The Golden Age Of The Single Record

Stansted Mountfitchet auctioneers Sworders are to offer the ultimate jukebox collection as part of its inaugural pop culture sale. Headlining Into the Groove, 1950-1975 is a lot comprising every number one hit from 1952 to 1992 -  684 in total  - from the ‘ golden age’ of the single record. 

Record Collection

The unique collection, that represents a lifetime's work for the Essex seller, is expected to bring  £20,000-30,000.

Until well into the post-war era, the ‘popular music charts’ reflected the sale of both sheet music and shellac 78 rpm records. All that changed in November 1952, when the music paper The New Musical Express (NME) published the very first singles' chart made up of purely record sales. The first ever ‘number one’ was 'Here in My Heart' by Al Martino. 

Most of those early best sellers were reflective of the tastes of an older generation - crooners such as Perry Como, Guy Mitchell and Frankie Laine - but in the creation of ‘the hit parade’ there was the seeds of a teenage revolution. With the arrival of the jukebox-friendly ’45’ or 7-inch ‘single’ (the first number one to be available on 45 was 'Cara Mia' by David Whitfield released on the Decca label in July 1954) pop culture began to change.

In November 1955, Bill Haley and his Comets made number one with 'Rock around the Clock' while July 1957 saw a young man called Elvis Presley hit the top spot for the first of 17 times with 'All Shook Up’.

For vendor Tim Claydon, finding an original copy of every one of the 684 best sellers between 1952 and a format change in 1992, has been a 44-year odyssey. “My collection was fuelled by my grandmother taking me, in 1963 as a three-year-old, into Woolworths in Maldon High Street  to buy my very first single.” He chose She Loves You by The Beatles - the best selling single of the 1960s and the second of the Fab Four’s 11 consecutive chart toppers. He recalls: “As a young child I played my parents' discs on our little record player, some 78s and some 45s. If not listening to those over and over again, I would be listening to Radio Caroline or Radio Luxembourg on our transistor radio.” These were the years when a large part of the population sat at home on a Sunday evening to hear the weekly countdown of the top 20 best-selling songs.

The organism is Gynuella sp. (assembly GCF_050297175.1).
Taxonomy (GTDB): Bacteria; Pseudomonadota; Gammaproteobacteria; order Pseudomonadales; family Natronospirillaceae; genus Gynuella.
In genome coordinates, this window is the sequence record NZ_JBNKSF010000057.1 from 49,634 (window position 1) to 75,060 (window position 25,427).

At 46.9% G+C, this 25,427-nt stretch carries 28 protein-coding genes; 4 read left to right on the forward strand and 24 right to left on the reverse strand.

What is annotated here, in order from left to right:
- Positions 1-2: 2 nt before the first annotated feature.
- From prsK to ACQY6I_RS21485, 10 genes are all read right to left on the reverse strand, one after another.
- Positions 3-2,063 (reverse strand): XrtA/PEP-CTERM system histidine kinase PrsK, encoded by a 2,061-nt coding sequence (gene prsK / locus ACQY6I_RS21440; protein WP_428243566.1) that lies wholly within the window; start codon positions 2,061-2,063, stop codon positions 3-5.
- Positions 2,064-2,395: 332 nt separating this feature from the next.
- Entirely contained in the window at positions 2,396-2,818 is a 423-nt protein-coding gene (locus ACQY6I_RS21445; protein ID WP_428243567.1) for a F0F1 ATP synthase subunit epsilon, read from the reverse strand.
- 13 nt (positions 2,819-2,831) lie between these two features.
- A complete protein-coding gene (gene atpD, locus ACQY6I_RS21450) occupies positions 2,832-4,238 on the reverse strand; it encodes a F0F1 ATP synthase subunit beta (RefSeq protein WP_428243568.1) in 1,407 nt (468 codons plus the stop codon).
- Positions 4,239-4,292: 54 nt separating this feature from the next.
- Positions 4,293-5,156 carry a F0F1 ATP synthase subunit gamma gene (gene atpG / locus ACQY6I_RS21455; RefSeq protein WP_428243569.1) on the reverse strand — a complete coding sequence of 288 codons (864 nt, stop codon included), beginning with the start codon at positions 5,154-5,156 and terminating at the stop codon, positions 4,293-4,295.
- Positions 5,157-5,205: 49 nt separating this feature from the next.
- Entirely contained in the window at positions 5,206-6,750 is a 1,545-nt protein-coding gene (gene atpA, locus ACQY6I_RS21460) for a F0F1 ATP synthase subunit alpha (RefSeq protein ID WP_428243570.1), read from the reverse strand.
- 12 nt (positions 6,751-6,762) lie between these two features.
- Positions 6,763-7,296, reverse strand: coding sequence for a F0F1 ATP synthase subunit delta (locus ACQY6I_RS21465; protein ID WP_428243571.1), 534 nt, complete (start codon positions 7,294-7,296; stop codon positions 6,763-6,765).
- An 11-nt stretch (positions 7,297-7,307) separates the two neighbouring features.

Tim Claydon

Tim Claydon

The collection includes the first ever picture sleeve (Voodoo Chile by Jimi Hendrix), the first 12-inch single (Boney M's 'Rivers of Babylon’), the first ever picture disc number one (Are Friends Electric by Tubeway Army) and the first coloured vinyl (Message in a Bottle by The Police). 

The last song in this collection is 'I Will Always Love You' by Whitney Houston (No. 684). It sat at the top for ten weeks, before new-format charts, that included cassette tapes, CDs, and now of course downloads, were devised. 

The ultimate jukebox collection forms part of Sworders' inaugural sale titled Into the Groove, 1950-1975. This July 7 auction for the TV generation will broaden collecting horizons beyond the thriving market for rock and pop collectables to embrace the design, fashions, ideas and memorabilia of the immediate post-war era.

 

 

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